Examples of these accolades include: “benefactor of many people”; “risked their lives for me”; “ hard work in the Lord”; “being chosen in the Lord”; “our co-worker in Christ”; “fidelity to Christ has stood the test”; “the first convert to Christ in Asia”; “my dear friend in the lord”; and "being my mother, brother or sister in the Lord".

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March 1, 2019 by Greg Syler

The Commissioners of St. Mary’s County, Maryland recently undertook a study to identify the gaps between the services the County’s social service providers offer and those persons who lack access to resources. The ‘Gap Analysis’ revealed a host of hard-hitting facts and has spurred conversations across multiple sectors in our fast growing, economically prosperous (among a few) formerly-rural community.

For the past six months, I’ve been on a team of people commissioned by our elected leaders to make recommendations about how to translate into action what we’ve learned through the Gap Analysis. We are slowly drilling down near some root causes of the gaps, and truly helpful initiatives are beginning to emerge from our work.

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February 26, 2019 by Alan Bentrup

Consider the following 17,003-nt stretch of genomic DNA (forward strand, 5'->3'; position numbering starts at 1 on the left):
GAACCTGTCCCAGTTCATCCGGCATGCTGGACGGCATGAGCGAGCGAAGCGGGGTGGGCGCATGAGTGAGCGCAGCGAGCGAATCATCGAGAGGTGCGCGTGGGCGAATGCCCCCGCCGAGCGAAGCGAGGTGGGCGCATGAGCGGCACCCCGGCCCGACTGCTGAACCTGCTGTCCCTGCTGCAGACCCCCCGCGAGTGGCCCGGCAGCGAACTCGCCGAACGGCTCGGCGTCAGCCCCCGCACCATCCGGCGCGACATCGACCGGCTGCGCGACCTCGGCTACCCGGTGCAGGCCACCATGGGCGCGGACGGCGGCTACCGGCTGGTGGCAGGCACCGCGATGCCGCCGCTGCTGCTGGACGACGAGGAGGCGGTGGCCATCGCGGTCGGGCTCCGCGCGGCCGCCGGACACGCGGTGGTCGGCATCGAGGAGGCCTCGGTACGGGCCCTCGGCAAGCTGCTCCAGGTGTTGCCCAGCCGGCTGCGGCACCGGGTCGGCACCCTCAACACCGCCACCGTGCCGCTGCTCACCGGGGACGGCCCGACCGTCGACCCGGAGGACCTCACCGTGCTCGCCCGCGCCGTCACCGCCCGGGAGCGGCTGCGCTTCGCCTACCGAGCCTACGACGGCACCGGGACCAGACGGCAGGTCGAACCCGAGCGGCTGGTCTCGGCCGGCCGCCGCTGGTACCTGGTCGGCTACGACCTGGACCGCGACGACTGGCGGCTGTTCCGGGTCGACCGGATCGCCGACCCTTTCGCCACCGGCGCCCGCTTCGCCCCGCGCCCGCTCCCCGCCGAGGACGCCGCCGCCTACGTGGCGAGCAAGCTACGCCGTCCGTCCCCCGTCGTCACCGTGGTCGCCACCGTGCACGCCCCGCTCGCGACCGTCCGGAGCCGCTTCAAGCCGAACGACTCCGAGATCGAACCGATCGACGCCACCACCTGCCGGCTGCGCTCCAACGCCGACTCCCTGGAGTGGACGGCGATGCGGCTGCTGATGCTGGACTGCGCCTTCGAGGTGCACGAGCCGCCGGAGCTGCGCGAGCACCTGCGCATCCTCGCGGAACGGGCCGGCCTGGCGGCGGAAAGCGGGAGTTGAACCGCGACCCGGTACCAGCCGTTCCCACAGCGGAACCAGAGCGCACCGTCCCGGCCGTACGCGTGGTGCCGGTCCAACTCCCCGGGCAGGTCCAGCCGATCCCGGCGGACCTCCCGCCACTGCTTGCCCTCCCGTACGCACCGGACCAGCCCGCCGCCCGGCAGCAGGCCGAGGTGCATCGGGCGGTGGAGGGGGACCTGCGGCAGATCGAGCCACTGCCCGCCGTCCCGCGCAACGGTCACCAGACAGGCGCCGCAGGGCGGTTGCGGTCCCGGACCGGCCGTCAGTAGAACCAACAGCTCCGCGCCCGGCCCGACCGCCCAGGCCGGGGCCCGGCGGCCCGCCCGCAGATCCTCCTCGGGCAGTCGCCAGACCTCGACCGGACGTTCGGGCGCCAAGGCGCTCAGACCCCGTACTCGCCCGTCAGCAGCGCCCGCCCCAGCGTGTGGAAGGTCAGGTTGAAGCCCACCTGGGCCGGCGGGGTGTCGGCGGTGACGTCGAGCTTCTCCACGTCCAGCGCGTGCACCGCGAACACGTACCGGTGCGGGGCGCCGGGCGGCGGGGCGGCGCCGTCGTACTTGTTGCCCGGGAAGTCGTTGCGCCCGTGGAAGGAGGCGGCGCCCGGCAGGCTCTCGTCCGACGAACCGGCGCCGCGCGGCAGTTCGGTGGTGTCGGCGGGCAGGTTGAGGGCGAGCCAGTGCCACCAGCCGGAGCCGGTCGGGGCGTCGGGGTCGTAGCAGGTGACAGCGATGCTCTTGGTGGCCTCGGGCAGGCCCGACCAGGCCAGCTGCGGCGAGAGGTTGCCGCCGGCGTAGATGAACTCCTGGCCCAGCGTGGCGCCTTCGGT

Culture has completely shifted. I’d go so far as to say there’s a good chance that Average Sunday Attendance (ASA) for most of the last century was artificially inflated (and not just because the ushers double-counted).

People went to church because culture went to church. It was written into the laws of our cities, counties, and states. That’s why stores would close down on Sundays. That’s why so much of the whole world would stop on Sundays.

Because culture went to church, but now culture has shifted.

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February 20, 2019 by Melissa Rau

Serving on the vestry can be both rewarding and challenging. This month, we share resources that will help you feel more equipped to lead with confidence. Please share this digest with other members of your vestry and clergy, and extend an invitation to subscribe to ECF Vital Practices to receive Vestry Papers and the monthly digest.

1. Have you or your vestry ever said that they wanted to do something, recognize the importance of doing it, but don’t really make any traction toward getting it done? In Overmaking Decisions, Anna Olson suggests things your vestry might consider in “right-sizing” your decisions and moving forward more intentionally.

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Topics: Leadership, Vestry
February 18, 2019 by Janet Lombardo

I serve a lovely church on top of a hill in a vacation community. The church is surrounded by lakes, and almost doubles its attendance in the summer. I serve as their part-time interim Rector. The church community has been declining, they have lost two thirds of their members in the last 10 years, and much of their energy has been spent caring for their aging buildings.